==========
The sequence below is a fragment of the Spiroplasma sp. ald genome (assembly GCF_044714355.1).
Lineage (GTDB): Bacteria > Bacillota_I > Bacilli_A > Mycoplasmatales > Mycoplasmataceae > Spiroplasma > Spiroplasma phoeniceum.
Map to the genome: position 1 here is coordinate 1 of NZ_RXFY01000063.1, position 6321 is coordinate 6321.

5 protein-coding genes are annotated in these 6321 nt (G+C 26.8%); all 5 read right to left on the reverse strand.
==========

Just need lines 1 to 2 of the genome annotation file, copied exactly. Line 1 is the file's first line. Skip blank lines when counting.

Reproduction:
The sequence below is a fragment of the Spiroplasma sp. ald genome (assembly GCF_044714355.1).
Lineage (GTDB): Bacteria > Bacillota_I > Bacilli_A > Mycoplasmatales > Mycoplasmataceae > Spiroplasma > Spiroplasma phoeniceum.